• Bret Rumbeck

Rumbeck: Does DeForest Buckner deserve All-Pro honors?

At the end of the season, it can feel like there is a mountain of award heaped onto players. For most players, the ultimate prize is a Super Bowl ring. They’d forgo all others for a Jostens-crafted hunk of precious metal covered in gemstones.

If you don’t believe me, ask former quarterback Dan Marino what he wants more: a wall full of individual trophies and immortality in the Hall of fame or a Super Bowl Ring.

One of the more objective, and sometimes overlooked awards is a spot on the first-team All-Pro roster. At times, fans may hear that a player ‘made the Pro Bowl five times in his career,' which is a nice honor, but boils down to a student body popularity contest.

The Associated Press All-Pro team, which started in 1940, is the oldest selector of the NFL’s best players. A national panel of journalists choose the first and second-team members of the All-Pro team.

So, on an 0-5 team, why bother looking for All-Pro team members?

Because if San Francisco 49ers’ the defensive lineman DeForest Buckner isn’t selected as a first-team All-Pro, the AP might as well choose a new panel of voters.

It’s hard, even as someone who’s watched hours of football for the past 30-something years, to attend a live game and pick out All-Pro defensive linemen.

Additionally, one cannot read the statistics page and base an All-Pro lineman on statistics alone.

Defensive linemen don’t collect tackles like a linebacker or interceptions like a defensive back. Their job is to take on the double-team, which frees up the linebacker to shoot the A or B-gap and make the tackle. It’s a thankless, bruising job that is not for mortal men.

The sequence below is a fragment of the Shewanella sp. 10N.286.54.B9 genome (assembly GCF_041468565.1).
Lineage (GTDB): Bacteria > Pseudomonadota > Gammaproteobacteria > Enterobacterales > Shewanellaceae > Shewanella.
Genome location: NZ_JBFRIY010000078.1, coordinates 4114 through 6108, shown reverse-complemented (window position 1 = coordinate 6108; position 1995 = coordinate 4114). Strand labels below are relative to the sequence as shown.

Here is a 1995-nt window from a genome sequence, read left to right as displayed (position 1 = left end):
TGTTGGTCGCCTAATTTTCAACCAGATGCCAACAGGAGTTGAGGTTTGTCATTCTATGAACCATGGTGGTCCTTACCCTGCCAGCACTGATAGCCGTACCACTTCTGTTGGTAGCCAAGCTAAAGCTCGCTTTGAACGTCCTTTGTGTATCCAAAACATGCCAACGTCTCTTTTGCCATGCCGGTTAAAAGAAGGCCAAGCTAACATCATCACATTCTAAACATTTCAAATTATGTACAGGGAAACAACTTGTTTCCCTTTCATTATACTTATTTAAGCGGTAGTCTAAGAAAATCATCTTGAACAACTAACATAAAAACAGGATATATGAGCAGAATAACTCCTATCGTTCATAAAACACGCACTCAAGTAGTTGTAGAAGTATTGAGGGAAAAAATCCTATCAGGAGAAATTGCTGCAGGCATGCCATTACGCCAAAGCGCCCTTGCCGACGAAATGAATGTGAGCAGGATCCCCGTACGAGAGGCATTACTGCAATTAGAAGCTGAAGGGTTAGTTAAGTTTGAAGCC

The 49ers have had All-Pro defensive linemen before, notably, Justin Smith who was named a first-team All-Pro in 2011 and a second-team All-Pro in 2012. Before coming to the 49ers, Smith had an excellent year with the Cincinnati Bengals in 2006. He had 50 solo tackles – a career high for him at the time – and seven-and-a-half sacks, just short of his career high of eight sacks.

Those are good numbers, but he didn’t make the All-Pro team or the Pro Bowl.

In 2011, Smith had 45 solo tackles and seven-and-a-half sacks was named to the Pro Bowl and was bestowed first-team All-Pro honors.

What’s the difference?

A good defensive lineman impacts every play. He is the player the opposition builds a game plan around; they don’t want to run his way, and they need to keep him occupied with one or two players.

Like Smith, Buckner is impacting plays for the 49ers. Look past other failures for the moment.

We know the defense is keeping the 49ers in the game, and placing the offense in winnable situations. Through the first four weeks of the season, Buckner had 23 quarterback pressures, the third among any defensive player (Source). He also had ten run stops.

Buckner keeps quarterbacks on the move, which creates rushed throws. Those rushed throws lead to interceptions.

He’s also been the most consistent player on the 49ers’ 2017 roster. It’s hard to compare offensive and defensive players, but ask yourself who’s been more productive than Buckner?

It’s hard to look four or five months into the future and guess who’s going to win individual awards. But through five games, Bucker not only deserves a look from the selecting panel, but he deserves their first-team vote.